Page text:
This method of cooking rice is present in all cuisines of the world, from India to America. Depending on the origin, rice can contain meats, vegetables or nuts. When rice is prepared with meat it is the main dish, but when it is only accompanied by vegetables or legumes it is a garnish.
In the Middle East there are several types of pilaf. The bulgur pilaf, the couscous pilaf and the rice pilaf.
History of Pilaf
Pilaf is a very old dish. The first reference to the pilaf in history has to do with Alexander the Great, in the 3rd century BC. When he visited the province of Bactria (eastern Iran), he ate pilaf at a royal banquet. Later, the soldiers of Alexander the Great, brought the pilaf preparation method to Macedonia. And that this method later spread throughout Greece.
Different pilaf preparations within Ottoman culture had ceremonial qualities, especially within palaces. Rice was served to complete the meal after soups, meat and vegetable dishes, and desserts. And this tradition still exists in some regions of Turkey. The "Sözkesen" is served after all dishes and signifies the end of the meal.
In the past, the Turks cooked rice simply, and that has not changed. The valid criterion for a good pilaf in Turkish cuisine is "grains of rice, not sticking together".
Types of Pilaf
Pilaf is enriched with beef, chicken, and even fish and shellfish. Vegetables, aromatic herbs, legumes, shellfish, and nuts increase the nutritional value of the dish. And also improve its appearance.
Pilaf, which is an indispensable complement to dishes called pot dishes or meat dishes. Kebabs especially, work great with pilaf. Fried lamb and chicken go well with pilaf too.
The most popular varieties of pilaf are Rice pilaf with noodles, Simple rice pilaf, rice pilaf with meat and chicken, Rice pilaf with chickpeas, Rice pilaf-bulgur with tomato, and Rice pilaf-bulgur with tomato and green lentils.
Although there is some pilaf that is worth mentioning due to their way of preparation or their ceremonial interest.
- İskilip Dolması: Prepared by boiling rice in a woven bag. The cooking is done in a large copper cauldron reserved for this purpose. This recipe combines rice with onion and butter.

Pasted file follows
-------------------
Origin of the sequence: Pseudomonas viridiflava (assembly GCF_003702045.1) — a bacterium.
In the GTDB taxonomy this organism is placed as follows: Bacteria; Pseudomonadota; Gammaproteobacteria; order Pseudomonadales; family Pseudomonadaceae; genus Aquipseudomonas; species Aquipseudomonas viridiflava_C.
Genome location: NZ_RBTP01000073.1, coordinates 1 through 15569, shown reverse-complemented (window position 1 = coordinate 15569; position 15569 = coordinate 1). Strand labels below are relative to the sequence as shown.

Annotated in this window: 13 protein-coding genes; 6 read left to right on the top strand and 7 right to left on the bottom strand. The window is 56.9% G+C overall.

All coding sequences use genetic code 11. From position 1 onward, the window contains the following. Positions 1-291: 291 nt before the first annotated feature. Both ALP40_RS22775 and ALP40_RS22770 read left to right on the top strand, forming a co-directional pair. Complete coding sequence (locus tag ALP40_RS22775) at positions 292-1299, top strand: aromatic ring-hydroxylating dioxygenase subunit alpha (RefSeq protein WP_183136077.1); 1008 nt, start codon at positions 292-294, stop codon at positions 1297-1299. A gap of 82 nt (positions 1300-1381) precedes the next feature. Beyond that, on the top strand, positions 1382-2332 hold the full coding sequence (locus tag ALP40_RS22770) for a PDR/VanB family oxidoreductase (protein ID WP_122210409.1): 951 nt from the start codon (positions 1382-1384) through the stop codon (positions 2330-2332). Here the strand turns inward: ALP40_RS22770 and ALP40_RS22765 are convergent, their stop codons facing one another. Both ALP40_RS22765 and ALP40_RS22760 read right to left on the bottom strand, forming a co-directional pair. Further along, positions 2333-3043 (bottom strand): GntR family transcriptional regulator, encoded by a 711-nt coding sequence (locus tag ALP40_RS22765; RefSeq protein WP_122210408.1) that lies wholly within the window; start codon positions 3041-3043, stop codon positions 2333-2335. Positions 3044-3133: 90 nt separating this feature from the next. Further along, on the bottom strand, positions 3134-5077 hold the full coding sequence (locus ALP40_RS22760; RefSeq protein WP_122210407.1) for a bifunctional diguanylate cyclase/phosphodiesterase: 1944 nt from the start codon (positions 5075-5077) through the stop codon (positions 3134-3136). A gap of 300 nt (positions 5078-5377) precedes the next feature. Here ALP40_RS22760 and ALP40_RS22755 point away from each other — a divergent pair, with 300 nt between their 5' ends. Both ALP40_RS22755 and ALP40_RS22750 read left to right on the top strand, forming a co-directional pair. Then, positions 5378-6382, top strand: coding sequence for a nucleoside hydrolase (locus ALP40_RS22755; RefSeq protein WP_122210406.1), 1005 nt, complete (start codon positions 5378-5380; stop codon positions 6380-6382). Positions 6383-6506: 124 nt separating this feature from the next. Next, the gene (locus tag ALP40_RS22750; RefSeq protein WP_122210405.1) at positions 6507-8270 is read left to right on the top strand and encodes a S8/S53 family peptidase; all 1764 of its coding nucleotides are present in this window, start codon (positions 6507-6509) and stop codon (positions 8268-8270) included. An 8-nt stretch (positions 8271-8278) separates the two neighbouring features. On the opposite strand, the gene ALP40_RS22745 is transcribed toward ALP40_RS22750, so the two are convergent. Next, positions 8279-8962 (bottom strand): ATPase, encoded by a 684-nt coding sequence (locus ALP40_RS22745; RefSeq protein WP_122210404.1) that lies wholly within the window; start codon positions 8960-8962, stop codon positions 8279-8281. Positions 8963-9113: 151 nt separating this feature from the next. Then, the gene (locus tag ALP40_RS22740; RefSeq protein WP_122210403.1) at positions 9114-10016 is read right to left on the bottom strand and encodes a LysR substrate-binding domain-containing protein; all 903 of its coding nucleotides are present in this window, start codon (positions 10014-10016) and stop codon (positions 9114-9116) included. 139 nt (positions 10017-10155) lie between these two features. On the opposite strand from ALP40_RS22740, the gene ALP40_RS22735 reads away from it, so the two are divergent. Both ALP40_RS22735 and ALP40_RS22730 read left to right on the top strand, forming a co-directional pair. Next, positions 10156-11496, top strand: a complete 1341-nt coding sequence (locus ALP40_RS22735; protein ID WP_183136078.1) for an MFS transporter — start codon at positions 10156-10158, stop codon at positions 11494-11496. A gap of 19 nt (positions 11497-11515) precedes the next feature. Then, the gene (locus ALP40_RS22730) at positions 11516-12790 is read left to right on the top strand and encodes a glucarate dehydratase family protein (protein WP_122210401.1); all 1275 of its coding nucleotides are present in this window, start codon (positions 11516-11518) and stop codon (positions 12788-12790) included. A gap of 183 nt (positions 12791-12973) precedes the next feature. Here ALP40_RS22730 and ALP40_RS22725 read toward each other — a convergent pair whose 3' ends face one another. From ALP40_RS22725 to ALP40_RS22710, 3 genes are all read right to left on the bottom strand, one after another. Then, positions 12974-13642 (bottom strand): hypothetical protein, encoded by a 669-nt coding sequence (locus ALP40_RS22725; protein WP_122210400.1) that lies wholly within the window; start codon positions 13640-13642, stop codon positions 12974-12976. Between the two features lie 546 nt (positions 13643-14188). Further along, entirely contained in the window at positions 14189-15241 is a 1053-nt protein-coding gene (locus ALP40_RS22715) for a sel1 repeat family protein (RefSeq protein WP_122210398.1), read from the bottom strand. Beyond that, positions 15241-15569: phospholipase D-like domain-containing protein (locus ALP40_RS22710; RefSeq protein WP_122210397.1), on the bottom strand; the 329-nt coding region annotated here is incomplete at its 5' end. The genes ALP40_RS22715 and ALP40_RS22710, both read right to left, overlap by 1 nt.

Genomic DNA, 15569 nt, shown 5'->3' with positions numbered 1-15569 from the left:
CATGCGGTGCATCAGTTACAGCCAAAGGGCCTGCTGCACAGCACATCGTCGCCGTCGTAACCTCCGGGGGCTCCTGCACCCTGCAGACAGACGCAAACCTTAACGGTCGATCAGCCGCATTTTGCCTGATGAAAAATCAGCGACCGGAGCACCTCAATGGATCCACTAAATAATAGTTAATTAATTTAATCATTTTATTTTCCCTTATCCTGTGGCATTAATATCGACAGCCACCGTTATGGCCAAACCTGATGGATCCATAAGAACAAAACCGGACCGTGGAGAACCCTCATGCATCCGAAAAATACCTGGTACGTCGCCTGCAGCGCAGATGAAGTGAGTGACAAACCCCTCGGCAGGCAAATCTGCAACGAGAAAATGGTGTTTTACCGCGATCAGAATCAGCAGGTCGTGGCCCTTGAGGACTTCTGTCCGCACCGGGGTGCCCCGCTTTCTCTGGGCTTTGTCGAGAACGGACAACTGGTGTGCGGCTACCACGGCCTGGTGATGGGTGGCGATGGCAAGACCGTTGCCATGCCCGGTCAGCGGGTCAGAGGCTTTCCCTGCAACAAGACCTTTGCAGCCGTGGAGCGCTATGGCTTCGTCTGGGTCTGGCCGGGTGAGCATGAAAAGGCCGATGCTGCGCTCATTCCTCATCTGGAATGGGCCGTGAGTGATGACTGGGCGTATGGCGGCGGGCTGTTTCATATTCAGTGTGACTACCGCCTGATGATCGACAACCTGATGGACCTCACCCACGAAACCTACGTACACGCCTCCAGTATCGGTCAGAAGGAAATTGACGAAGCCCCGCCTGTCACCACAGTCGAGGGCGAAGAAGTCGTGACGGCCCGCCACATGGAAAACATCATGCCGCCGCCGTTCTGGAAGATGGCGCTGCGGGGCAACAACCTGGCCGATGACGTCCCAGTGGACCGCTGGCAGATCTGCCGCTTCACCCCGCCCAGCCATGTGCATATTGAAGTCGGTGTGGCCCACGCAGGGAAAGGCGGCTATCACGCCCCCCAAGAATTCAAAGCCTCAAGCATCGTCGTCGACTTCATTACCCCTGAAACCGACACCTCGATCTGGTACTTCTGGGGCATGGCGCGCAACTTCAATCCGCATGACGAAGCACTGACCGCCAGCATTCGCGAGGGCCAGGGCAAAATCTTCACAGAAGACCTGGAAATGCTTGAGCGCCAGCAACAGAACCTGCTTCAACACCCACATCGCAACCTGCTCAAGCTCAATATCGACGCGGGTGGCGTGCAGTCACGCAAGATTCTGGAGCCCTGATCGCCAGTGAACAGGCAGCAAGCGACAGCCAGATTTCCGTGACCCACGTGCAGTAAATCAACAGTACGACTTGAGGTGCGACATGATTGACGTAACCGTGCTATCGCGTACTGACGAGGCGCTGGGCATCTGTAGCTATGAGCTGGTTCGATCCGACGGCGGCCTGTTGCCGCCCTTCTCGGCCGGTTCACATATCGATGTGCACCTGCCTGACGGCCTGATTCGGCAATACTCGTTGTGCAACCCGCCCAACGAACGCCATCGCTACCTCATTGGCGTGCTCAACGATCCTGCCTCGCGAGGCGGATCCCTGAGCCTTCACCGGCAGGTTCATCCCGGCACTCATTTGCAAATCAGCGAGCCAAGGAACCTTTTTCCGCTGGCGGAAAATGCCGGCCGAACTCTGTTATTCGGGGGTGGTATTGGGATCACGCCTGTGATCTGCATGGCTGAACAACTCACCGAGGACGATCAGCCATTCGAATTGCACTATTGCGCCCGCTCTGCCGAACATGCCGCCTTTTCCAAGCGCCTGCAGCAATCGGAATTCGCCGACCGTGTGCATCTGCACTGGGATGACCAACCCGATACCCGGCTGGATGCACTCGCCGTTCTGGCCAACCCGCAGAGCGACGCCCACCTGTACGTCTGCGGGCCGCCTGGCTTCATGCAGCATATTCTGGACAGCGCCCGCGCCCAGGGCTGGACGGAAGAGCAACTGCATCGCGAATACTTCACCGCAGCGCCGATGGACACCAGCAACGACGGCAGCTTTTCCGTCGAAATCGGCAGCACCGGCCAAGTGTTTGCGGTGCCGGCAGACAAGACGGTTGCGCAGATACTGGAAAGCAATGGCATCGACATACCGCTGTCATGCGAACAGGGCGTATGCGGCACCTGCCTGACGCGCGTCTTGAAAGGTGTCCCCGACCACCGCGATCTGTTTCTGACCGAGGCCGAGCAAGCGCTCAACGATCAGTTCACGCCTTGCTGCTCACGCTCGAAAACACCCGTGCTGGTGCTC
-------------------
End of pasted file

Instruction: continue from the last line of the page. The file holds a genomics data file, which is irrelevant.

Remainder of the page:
- Perde Pilav: This is a type of stuffed rice. A toasted dough of flour, butter, milk and eggs surrounds the rice pilaf. Precooked rice can contain partridge or chicken meat, flavored with almonds and spices.
- The famous anchovy pilaf from the Black Sea region
- Pilaf made with olive oil in the Aegean region
3 cups of basmati type rice, 480 g.
½ cup angel hair noodles
¼ cup oil, 60 ml
6 cups of chicken broth, 1.5 l
½ cup black raisins
1 cup of walnuts (can be pine nuts, peanuts, walnuts, or cashews), 100 g.
1 tsp of ground cumin
1 tsp garam masala
½ tsp of black pepper
1 tsp of salt
In a frying pan without any oil, place the walnuts and toast them for approximately five minutes. Stir from time to time. Place them on a plate and set them aside. The walnuts are added when the pilaf is cooked to keep them crisp.
In a non-stick pot, add all the oil and when it is bubbling, add the chopped noodles. Fry them until they are completely golden.
Then add the rice. Toast the rice in the oil for up to three minutes while stirring.
Add the chicken broth, raisins, cumin, garam masala, pepper, and salt. Cook over high heat, uncovered for about ten minutes until you see that the surface of the rice is dry.
Cover rice, lower cooking temperature to a minimum. Cook with the steam for about fifteen more minutes.
Uncover, add walnuts, and stir. Serve with some mint leaves if desired. Remember this recipe works as a side dish.